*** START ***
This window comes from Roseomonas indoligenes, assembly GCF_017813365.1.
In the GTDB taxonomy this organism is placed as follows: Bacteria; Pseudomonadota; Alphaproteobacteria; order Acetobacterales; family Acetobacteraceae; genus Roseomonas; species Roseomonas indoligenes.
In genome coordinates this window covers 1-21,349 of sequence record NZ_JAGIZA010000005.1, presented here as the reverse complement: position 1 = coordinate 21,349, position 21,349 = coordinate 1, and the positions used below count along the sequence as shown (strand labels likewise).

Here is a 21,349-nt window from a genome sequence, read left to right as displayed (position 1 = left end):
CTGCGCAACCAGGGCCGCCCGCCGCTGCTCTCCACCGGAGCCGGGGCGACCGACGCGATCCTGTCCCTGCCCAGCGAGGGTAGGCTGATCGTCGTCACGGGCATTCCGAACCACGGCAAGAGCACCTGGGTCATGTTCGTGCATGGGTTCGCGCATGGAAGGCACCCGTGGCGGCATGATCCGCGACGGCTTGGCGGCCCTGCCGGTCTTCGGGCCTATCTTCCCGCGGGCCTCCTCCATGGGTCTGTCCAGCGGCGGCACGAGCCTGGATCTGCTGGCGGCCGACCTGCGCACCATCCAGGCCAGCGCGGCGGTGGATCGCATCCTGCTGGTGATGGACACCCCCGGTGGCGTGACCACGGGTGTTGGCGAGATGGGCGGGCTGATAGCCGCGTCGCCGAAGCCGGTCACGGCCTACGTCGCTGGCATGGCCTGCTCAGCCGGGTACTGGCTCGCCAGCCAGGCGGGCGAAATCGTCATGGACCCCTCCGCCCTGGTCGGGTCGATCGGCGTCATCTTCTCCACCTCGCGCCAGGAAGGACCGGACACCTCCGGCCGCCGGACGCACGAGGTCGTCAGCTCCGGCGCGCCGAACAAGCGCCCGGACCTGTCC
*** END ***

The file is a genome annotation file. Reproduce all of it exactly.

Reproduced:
This window comes from Roseomonas indoligenes, assembly GCF_017813365.1.
In the GTDB taxonomy this organism is placed as follows: Bacteria; Pseudomonadota; Alphaproteobacteria; order Acetobacterales; family Acetobacteraceae; genus Roseomonas; species Roseomonas indoligenes.
In genome coordinates this window covers 1-21,349 of sequence record NZ_JAGIZA010000005.1, presented here as the reverse complement: position 1 = coordinate 21,349, position 21,349 = coordinate 1, and the positions used below count along the sequence as shown (strand labels likewise).

Here is a 21,349-nt window from a genome sequence, read left to right as displayed (position 1 = left end):
CTGCGCAACCAGGGCCGCCCGCCGCTGCTCTCCACCGGAGCCGGGGCGACCGACGCGATCCTGTCCCTGCCCAGCGAGGGTAGGCTGATCGTCGTCACGGGCATTCCGAACCACGGCAAGAGCACCTGGGTCATGTTCGTGCATGGGTTCGCGCATGGAAGGCACCCGTGGCGGCATGATCCGCGACGGCTTGGCGGCCCTGCCGGTCTTCGGGCCTATCTTCCCGCGGGCCTCCTCCATGGGTCTGTCCAGCGGCGGCACGAGCCTGGATCTGCTGGCGGCCGACCTGCGCACCATCCAGGCCAGCGCGGCGGTGGATCGCATCCTGCTGGTGATGGACACCCCCGGTGGCGTGACCACGGGTGTTGGCGAGATGGGCGGGCTGATAGCCGCGTCGCCGAAGCCGGTCACGGCCTACGTCGCTGGCATGGCCTGCTCAGCCGGGTACTGGCTCGCCAGCCAGGCGGGCGAAATCGTCATGGACCCCTCCGCCCTGGTCGGGTCGATCGGCGTCATCTTCTCCACCTCGCGCCAGGAAGGACCGGACACCTCCGGCCGCCGGACGCACGAGGTCGTCAGCTCCGGCGCGCCGAACAAGCGCCCGGACCTGTCC